crushed diplomatic uprising in favor of United Fruits
Company’s interests

6. Zionism (see above)

7. Zimmerman Telegram
April 1917 – Germany assumes we’re entering already,
so throws caution to the wind.
Brits use Arabs to “neutralize” Turks; Germany uses
Mexico to slow U.S.
Germany assumes Mexico hates us: we stole their
land in Mex. Cession—don’t they want their land back,
like Europeans would?

So, the telegram says: If Mexico declares war on US, it will

get the Mex. Cession back.

BUT: In 1917, Mexican Revolution has been going for 7

years. President Carranza is still dealing with Pancho Villa.
He can’t declare war!

Anyway, Zimmerman’s telegram (to von Echardt in New

York) doesn’t get through (INTERCEPT’D!)

Wilson interprets it as a violation of the Monroe Doctrine

(1823), and invokes the Roosevelt Corollary (1901-ish).

/Monroe: Europe better not mess with our sphere.

/Roosevelt: ‘Cause if they do, we have the right to police

Thus the US enters the “war to end all wars” in order to

“make the world safe for democracy.” Right.

IV. Russia’s exit

1917 – US Enters war
February (March, our calendar) Revolution
-czar removed
-provisional gov’t:
“Peace, Food, and Bread” (Lenin’s promise)

October (Nov.) Revolution

-uprising ‘gainst provisional gov’t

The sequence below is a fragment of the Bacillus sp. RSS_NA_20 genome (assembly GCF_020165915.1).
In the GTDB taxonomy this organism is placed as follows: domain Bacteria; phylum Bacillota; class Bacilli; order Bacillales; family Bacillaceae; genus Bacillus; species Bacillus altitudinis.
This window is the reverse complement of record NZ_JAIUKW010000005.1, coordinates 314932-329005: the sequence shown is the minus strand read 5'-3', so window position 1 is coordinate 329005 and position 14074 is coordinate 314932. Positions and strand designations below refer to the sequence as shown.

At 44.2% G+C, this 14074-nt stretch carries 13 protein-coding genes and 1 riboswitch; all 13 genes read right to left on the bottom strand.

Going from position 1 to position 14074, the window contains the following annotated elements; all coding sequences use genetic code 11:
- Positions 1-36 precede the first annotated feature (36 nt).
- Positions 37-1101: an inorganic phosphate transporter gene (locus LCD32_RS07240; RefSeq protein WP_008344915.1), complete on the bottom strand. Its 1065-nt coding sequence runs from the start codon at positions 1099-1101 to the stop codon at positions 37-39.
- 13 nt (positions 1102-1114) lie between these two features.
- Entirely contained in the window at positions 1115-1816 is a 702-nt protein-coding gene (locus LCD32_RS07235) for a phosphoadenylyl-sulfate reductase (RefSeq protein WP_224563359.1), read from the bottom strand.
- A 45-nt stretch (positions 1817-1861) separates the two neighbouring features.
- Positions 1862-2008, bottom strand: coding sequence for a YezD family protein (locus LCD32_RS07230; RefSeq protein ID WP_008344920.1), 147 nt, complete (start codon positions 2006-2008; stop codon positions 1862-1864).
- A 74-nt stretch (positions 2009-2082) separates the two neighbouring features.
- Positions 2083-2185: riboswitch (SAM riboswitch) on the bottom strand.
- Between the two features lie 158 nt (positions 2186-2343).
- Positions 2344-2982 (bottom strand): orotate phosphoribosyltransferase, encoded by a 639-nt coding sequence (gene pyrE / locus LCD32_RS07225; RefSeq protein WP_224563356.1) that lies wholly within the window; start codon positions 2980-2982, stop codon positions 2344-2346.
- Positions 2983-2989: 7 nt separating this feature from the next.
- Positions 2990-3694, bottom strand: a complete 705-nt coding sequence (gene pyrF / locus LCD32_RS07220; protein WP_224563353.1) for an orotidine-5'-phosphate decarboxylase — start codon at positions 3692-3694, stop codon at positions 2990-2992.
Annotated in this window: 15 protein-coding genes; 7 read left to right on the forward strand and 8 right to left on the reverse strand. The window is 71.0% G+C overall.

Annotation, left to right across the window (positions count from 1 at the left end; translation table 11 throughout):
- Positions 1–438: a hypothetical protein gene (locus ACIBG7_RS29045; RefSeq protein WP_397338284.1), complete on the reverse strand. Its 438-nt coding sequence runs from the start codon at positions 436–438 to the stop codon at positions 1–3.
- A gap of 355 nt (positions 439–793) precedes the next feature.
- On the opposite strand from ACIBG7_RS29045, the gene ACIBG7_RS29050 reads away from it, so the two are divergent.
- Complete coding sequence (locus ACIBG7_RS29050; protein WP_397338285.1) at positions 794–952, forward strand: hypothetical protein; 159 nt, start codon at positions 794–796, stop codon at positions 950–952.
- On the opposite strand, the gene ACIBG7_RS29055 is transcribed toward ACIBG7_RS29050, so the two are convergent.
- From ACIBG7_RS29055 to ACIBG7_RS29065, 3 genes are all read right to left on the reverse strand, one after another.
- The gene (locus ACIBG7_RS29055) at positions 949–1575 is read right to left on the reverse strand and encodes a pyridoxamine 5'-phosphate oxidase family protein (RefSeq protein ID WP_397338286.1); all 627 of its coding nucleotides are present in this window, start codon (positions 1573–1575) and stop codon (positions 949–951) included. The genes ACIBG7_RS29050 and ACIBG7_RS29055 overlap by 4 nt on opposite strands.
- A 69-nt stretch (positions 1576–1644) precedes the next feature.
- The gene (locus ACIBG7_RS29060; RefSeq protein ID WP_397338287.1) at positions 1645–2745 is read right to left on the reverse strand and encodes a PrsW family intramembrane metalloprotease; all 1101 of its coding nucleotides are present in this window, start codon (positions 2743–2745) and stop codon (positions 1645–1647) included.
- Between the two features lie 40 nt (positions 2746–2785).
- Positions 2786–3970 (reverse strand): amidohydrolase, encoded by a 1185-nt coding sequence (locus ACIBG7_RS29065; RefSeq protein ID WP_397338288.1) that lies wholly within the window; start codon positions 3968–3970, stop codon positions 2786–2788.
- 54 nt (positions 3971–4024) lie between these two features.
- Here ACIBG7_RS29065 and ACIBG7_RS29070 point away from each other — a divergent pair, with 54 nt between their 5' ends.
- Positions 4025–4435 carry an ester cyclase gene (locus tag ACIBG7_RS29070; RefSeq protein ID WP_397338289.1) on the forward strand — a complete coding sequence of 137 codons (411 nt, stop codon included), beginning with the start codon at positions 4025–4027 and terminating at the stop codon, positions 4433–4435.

-Bolsheviks take power

1918 – Treaty of Brest-Litovsk

signed btwn Russia and Germany
Ends Russia’s part in war, giving lots of land to
German soldiers now free to fight only Western Front!
Can they make it before US does?

…No, they can’t. They lose. Thus:

V. Treaty of Versailles
(This section will serve as a supplement to your handout.
Please also refer to it.)

The Treaty
• Political Effects
All emperors must go! Empires  Republics

Weimar Republic (civilian gov’t in Germany) replaces

military. The civilians sign the Treaty.

League of Nations, however weak (esp. without US), is


• Economic Effects
Germany saddled with all reparations thanks to Article 231.
They have to give up Saar Basin to France, etc.

• Geographic Effects
Germany gets all its land changed to new countries!
Poland from Russian cession (remember city of Danzig)
Czechoslovakia gets Sudetenland

Austria shrunk (no unity between Germany and Austria
ever again!)
Hungary created
Romania created
Yugoslavia created

Saar Basin given to France; all resources mined by

Germans for free as reparations

• Just Plain Mean Effects

Article 231: Germany is responsible for the war. Entirely.

That’s just humiliating!

Germany (esp. Military) is pretty mad. They sign, planning

already to continue their war effort in secret.
Old officers (Ludendorf and Hindenburg) resign, training
new ones to be elite force of 100,000 (the limit acc. to the

Result: “Ein volk, ein reich, ein fuhrer” – Radical

Imperialism and the continuity of the Great War through

Note on the Treaty: The US never ratified it, because of US

isolationist repulsion to the League of Nations.
The driving force behind that opposition was Rep.
Senator Henry Cabot Lodge.

That’s about it! The rest is on your handout (the single-page

written one). If you took notes on the Guns of August video,
you may want to review them briefly, but they’re pretty
much parallel to the lecture.

Good luck!